artichaut27 Mon 25-Feb-19 14:05:53

Thanks for your reply. It makes sense. I might try and talk about death again and contrast it with sleep. We've been avoiding engaging with the reality of death, and focused on sympathising with his sadness. But after a few weeks of it, we've been stuck in a rut.

He's always struggled with falling asleep. He has SPD which comes in his dyspraxia "package", so I made him a weighed blanket, which had seemed to help for a while. But he has started thinking about death at bedtime, and the hard fought for good habits are gone again.

The thing is that it worries him during the day as well. He talks about it at meals, when doing activities with him etc. It really is burdening his little mind. He says he loves us 50 times a day. There is a real sense of loss.

I mentioned it to his teacher who is great. She said he's been getting quieter than usual at school, she tried to talk to him. He said he was worried but didn't share why.

artichaut27 Mon 25-Feb-19 16:24:17

Thanks Brilliotic. By soothing, in a healthy way I mean to directly empathise with his feelings in the moment. In a maybe less helpful way, we have been feeding him a few cliches, as this has been going on for a while and we're ran out of creativity. I have the feeling that each time we make death seem banal, it inflames his anxiety, so we've been avoiding the conversation for a bit.

I have also tried to have a simple CBT/positive approach such as 'reasons to be grateful to be alive'. Works for me, but it didn't quite cut the cheese with him.

So I really need to prepare different new ways of talking about it with him that don't feed the beast of his fears.

SerendipityReally Mon 25-Feb-19 16:37:23

I think empathising is a really important thing to do (because I have read "How to Talk...") but you do also need to move on from that sometimes.

We read somewhere that the human brain can only hold 7 thoughts at the same time, so once we have listened we encourage DS to think of 7 nice things to move him on from the bad one (scary things, in his case). This wouldn't work at all with DD mind!

JustRichmal Tue 26-Feb-19 10:19:13

We don't fix the anxiety to improve sleep, we fix the sleep which improves the anxiety.

From experience, I have found this to be true. It is sort of counterintuitive. You could try getting him an audio book, so his mind can drift off into a story. Also low light levels for half an hour before bed tells the brain it is time to sleep.

SexNotJenga Tue 26-Feb-19 10:23:27

Take him to the GP.

What do HP and 2E mean? Also not sure what you mean by 'doing Cognitive'.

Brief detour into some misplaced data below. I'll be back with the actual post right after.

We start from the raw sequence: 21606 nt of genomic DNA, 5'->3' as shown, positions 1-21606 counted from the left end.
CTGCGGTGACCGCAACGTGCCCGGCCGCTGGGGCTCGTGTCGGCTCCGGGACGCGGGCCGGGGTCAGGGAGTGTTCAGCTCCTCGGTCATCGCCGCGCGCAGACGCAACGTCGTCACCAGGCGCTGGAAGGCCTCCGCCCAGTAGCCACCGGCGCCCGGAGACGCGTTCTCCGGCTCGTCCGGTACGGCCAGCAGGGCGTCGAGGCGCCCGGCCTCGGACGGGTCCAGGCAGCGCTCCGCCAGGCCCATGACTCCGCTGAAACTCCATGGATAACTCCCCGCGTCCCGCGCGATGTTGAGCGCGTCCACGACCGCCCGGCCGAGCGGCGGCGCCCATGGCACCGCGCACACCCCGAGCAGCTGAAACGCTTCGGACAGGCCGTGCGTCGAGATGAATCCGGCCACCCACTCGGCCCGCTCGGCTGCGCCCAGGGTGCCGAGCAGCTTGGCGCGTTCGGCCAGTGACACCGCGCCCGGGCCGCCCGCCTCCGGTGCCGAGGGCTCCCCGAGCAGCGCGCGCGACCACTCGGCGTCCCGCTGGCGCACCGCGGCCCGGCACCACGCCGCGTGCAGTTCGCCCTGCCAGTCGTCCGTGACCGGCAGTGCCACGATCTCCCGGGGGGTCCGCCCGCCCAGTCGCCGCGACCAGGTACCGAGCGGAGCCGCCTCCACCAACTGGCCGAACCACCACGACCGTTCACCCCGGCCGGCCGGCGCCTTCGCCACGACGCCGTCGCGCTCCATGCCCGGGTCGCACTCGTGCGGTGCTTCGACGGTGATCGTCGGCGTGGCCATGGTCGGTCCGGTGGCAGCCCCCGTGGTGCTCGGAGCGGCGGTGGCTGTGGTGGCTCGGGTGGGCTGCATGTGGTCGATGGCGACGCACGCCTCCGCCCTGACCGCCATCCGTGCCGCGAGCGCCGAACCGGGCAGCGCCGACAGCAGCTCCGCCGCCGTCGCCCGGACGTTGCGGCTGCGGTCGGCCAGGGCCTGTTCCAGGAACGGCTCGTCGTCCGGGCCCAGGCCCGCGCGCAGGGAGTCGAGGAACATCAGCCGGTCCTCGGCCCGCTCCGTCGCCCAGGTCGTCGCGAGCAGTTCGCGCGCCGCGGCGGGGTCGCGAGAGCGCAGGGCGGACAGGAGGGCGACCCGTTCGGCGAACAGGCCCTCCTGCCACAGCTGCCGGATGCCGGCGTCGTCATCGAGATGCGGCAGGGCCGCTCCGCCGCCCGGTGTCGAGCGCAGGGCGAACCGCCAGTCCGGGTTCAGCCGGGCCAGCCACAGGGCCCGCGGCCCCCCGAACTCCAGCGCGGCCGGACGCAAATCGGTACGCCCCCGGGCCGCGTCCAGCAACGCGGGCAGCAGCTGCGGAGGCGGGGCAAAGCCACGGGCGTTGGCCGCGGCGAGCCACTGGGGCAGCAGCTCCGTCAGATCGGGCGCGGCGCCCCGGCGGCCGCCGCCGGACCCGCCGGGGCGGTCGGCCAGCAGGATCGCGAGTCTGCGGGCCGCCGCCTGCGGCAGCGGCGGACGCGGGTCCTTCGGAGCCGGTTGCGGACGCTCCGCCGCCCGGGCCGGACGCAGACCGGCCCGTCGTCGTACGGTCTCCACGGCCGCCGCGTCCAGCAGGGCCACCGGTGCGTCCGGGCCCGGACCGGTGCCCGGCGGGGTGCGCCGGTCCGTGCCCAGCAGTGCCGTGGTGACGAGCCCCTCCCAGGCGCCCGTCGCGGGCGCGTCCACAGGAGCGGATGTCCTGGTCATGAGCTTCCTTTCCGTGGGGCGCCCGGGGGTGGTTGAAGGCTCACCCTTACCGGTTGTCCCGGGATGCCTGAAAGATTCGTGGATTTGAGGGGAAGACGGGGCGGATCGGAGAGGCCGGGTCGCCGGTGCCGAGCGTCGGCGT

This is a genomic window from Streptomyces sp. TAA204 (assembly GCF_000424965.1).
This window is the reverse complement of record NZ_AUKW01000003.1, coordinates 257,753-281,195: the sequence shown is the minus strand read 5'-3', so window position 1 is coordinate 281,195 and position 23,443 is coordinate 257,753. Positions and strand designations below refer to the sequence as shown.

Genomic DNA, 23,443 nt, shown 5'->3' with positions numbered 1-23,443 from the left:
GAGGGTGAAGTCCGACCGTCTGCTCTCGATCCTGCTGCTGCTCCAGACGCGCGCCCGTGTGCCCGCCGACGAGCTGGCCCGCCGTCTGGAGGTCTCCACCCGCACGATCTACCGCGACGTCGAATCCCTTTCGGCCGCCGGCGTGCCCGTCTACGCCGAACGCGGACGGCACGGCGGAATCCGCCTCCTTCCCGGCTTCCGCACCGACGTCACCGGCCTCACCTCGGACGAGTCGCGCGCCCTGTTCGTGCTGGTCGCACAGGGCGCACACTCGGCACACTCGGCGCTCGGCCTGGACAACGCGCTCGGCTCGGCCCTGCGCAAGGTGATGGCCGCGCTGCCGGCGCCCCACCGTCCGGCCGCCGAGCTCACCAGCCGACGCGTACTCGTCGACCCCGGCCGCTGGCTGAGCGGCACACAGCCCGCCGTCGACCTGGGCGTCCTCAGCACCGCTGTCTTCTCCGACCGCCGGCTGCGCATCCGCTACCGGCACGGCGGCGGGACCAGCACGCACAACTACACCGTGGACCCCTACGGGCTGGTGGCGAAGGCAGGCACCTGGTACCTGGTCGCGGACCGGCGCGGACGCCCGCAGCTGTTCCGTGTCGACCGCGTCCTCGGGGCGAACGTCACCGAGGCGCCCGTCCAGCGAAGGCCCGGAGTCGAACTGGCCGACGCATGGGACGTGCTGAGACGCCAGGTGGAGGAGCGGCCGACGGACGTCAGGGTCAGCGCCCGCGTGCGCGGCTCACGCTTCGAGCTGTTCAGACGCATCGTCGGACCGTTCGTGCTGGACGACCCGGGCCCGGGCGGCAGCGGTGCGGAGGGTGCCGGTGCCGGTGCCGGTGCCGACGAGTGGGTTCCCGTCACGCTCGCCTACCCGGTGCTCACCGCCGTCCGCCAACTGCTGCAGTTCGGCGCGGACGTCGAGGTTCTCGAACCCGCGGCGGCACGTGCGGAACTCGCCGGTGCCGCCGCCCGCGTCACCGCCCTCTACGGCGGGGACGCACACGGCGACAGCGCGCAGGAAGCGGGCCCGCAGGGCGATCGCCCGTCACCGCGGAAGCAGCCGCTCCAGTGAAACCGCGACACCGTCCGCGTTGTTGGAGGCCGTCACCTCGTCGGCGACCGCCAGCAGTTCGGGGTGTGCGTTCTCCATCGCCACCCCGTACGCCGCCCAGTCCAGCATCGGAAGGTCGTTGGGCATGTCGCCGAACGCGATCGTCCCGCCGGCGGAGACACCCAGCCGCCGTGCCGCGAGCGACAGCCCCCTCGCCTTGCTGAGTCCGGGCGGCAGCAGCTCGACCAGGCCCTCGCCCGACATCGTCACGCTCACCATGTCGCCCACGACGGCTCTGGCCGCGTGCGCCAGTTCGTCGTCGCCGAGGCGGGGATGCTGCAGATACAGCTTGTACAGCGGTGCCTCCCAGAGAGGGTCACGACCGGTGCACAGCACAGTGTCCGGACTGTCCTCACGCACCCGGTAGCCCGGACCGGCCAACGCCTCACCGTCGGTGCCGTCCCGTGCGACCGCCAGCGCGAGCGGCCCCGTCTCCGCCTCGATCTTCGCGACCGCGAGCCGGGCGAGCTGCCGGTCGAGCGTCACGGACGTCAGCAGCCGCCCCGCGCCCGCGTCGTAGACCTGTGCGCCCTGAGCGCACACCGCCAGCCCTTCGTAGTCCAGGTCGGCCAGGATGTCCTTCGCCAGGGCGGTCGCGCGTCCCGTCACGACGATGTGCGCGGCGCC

barryfromclareisfit Tue 26-Feb-19 10:27:36

Me. I had that. Didn’t really get ok with death until 50+. Faith helped. I think if you very gently build the idea that everything dies, it helps. The Buddhist story of Kisa Gotama can help but don’t go st

youmeandconchitawurst Tue 26-Feb-19 10:37:52

We had similar. I'm a bit of shit mum so I went with being totally honest. "Yes, everybody dies. Hopefully they'll live a long life, but sometimes it doesn't work out that way" (with family examples). I explained about how your heart stops beating and you stop breathing and they never start again. And that we either bury or cremate people and then put them in special places where we can go to visit them and think about them. I was totally blasé about it and went through it several times.

I second the thing about sleep - lack of sleep gets us into an anxiety vortex. We didn't do weighted blankets but he did have a total choice of bedding and fluffy companions - he is still in age inappropriate bedding and teddies and I don't give a shit because life's hard enough.

There's this thing called terror management theory you might want to look up - it's about how we suspend our disbelief about death but how 'mortality salience' can be encouraged by even simple things like thinking about what it can be like to die (they usually use a written prompt). When I used to put him down to sleep I'd check in on what he was intending to dream about and do the same thing with night wakings. "Granny's fruit cake", "next door's cat", "all the different birds we saw in this morning". I used to 'salt' his imagination to get it on track. Nothing about school, nothing about friends, nothing about dead people. Might be worth a try.

artichaut27 Tue 26-Feb-19 10:46:11

Thanks JustRichmal we have tons of sleeping strategies (audiobooks, books, weighted blanket, meditation, massage etc.) It works for a while, and then his fear catches up with just as he drifts off. Dyspraxia and SPD are partly responsible for his 'insomnia'.

But also, he is very creative and visual, with a vivid/galloping imagination, which has always been a problem at bedtime. He really struggles to switch off.

Oddly last night he fell asleep without drama. I think Spring and more time spent outdoors is tiring him enough.

Thanks SexNotJenga. I texted a friend who is a psychologist and she did recommend to see a child therapist for a few sessions to alleviate his angst. So if it persists I might just do that.

My friend said some children experience these normal phases of development more intensely.

HP stands for high potential. 2E is the American version of 'dual exceptional' ie. gifted/talented with special needs. My DS1 has dyspraxia but he is always been described as very bright and talented by experienced professionals. My DS2 (4 and 1/2) is ahead of his peers but he's much more logical and pragmatic.

We're doing a cognitive assessment with an Educational Psychologist which is a psychometric test (WISC). Hopefully it will show his weaknesses and strength so we can understand his needs better!

artichaut27 Tue 26-Feb-19 10:55:09

Thanks '*wurst*' Being atheist, I didn't really know what to say about death, when he started asking. We've been pretty clinical and matter of fact about it. But then we realised it didn't console him.

Brilliant tip about 'terror management theory', that's right up my alley. We haven't tried this yet. I'm reading a French philosopher of education at the moment with similar principles for memory, attention, etc, which I'm using to help him with his learning. This should fit in nicely. Thanks!